Communist Party of Canada leader to speak in Ottawa tomorrow

While I am not now, nor have I ever been a member of the Communist Party, I did nevertheless have an opportunity two years ago to hear Miguel Figueroa, leader of the Communist Party of Canada, speak at an event and I was thoroughly impressed. Thus, I was very pleased to learn that Figueroa (and possibly some others) will be talking and taking questions at Carleton University in Ottawa tomorrow, Monday January 28.

The event starts at 7pm in room 134 Unicentre at Carleton University. I’m going to be in attendance, so if any Ottawa comrades, bloggers or people who are quasi-left wing, even if not officially identifying as Marxist or Communist, wish to hear a very affable and likable speaker talk and/or would like to meet with me in person, please feel free to come on out.

My (limited) impression of Figueroa and Stu Ryan (perennial Communist Party candidate in Ottawa Centre who I imagine will also be attending) is that they are definitely not anything like those who used to run the CPC which everyone on the far left used to love to hate.

Hope to see some of you there!


6 Responses to “Communist Party of Canada leader to speak in Ottawa tomorrow”

  1. 1 Larry Gambone 28 January, 2008 at 11:46 am

    This is my impression too. While I liked a lot of the people in the old CP as individuals, I thought the party and leadership stunk. The new CP seems a lot better.

  2. 2 aradhanad 29 January, 2008 at 3:54 pm

    don’t know your email addy – but wondering if you heard about this.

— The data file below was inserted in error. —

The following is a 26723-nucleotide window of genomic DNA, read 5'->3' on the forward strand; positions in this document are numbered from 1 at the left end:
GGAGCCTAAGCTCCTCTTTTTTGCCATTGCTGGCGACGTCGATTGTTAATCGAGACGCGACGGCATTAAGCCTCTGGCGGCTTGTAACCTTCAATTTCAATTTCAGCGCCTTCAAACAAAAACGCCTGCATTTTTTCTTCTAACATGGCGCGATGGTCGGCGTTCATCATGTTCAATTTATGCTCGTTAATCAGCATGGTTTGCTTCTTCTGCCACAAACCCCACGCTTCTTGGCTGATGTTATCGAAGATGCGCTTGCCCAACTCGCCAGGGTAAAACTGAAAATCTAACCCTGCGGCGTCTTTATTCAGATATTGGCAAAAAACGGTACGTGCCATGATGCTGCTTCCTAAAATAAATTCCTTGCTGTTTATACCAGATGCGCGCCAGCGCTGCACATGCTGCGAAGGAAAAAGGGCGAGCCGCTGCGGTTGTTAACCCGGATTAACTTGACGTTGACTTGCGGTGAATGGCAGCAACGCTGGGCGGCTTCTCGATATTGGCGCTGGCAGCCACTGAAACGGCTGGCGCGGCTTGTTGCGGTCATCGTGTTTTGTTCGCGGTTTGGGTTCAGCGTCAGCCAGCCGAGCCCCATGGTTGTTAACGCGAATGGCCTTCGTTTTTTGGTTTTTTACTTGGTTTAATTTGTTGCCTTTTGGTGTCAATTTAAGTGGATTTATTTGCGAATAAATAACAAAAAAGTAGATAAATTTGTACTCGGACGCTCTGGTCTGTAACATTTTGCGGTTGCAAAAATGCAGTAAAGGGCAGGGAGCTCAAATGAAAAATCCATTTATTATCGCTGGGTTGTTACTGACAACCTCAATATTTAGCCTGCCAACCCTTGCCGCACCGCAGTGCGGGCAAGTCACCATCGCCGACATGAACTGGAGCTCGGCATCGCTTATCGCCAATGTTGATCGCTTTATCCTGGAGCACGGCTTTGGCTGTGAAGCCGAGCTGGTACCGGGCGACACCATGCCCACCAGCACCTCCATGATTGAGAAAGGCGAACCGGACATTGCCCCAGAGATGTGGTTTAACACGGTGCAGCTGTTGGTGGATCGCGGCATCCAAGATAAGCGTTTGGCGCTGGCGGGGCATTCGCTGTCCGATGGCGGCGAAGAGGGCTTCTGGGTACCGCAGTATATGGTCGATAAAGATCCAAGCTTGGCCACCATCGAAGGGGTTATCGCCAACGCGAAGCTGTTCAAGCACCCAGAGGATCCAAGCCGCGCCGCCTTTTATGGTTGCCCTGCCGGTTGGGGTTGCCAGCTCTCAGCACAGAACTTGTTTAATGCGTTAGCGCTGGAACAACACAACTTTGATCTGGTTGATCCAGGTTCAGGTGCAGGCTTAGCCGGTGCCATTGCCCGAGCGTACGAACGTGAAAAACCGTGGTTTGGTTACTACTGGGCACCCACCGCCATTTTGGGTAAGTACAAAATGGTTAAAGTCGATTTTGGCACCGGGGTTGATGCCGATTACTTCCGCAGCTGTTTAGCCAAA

On April 25th and 26th 2008, students in the Graduate Programme inSocial & Political Thought at York University in Toronto will behosting their 22nd annual Strategies of Critique conference. Thisyear, we are inviting proposals for papers that attempt to think,re-think, or un-think the distinction or difference between the Leftand the Right in social and political thought. The various moral, economic, and cultural problems facing societytoday are occurring at a time when the Conservative Right and NewRight continue to garner substantial support in North America andEurope in the face of a Left that is often divided or paralyzeddespite substantial grass-roots and global mobilizations. We areseeing traditional parties of the Left (such as New Labour) acceptingand absorbing the presuppositions of global capitalism and thesecurity state. We are also seeing far right parties accepting andabsorbing themes of the traditional Left in an effort to become moreacceptable or credible. In light of these complex and puzzling circumstances, what does itmean — or what can it mean — to invoke the distinction between thepolitical or social Left and Right? This question provokes otherquestions, such as: What do we make of the Left’s appropriation of thinkers traditionallyassociated or affiliated with the Right? What do we make of the Left’sacceptance of political programs that acquiesce to ideals andinstitutions traditionally associated with the Right (e.g. nationalismor capitalism)? What is left for the Left? What is left for us tolearn from theories gone awry in practice (e.g., what can we learnfrom 20th century experiences of Revolution)? Can new praxis arisefrom academic critiques (e.g. what do we construct fromdeconstruction)? Can new academic critiques arise from praxis (e.g.what do we learn from broadening coalition-building movements)? We welcome a broad range of submissions including, but not limited to,the following themes: Progressive Ideology or Progressive RhetoricOld Left and Right, New Left and RightTheory and Practice, Theory meets PracticeWomen and Radical and Reactionary PoliticsRacism and ImperialismWhat shape does political rhetoric take outside Europe and NorthAmerica? Howdoes that re-enforce/disrupt this divide?Indigenous struggles and the left/right distinctionNatural Law and Natural Right (Natural Left?)The Post-Modern Left and RightProblems in Identity PoliticsHistory of Theory and Theory as HistoryCrisis, Decadence, Nihilism, and the Future (l’a-venir)Power-Resistance, Strategies of RefusalCritique of Modernity and EnlightenmentSpectacle and Critique in Art and MediaClass and Class ConsciousnessWhat is Democracy?Authoritarianism and Neo-FascismSocialism and Anarchism in the 21st CenturySocialism and Dictatorship, Socialism and StratificationConsumer Socialism? Welfare Capitalism?Religion and Politics/Spirituality and PoliticsThe Environment and the Left/RightThe politics of Armed Revolution, Guerrilla TacticsThe Mainstreaming of Counter-Cultural ExpressionFar-Left and Far-Right Party Politics and IdeologyThe Angel of History Strategies of Critique is an annual interdisciplinary graduateconferencehosted by the Graduate Programme in Social & Political Thought at YorkUniversity, Toronto, Canada. Abstracts for papers and all queries should be sent to spt_conf@yorku.caAbstracts must be a maximum of 250 words in length.The deadline for abstract submissions is February 4, 2008.

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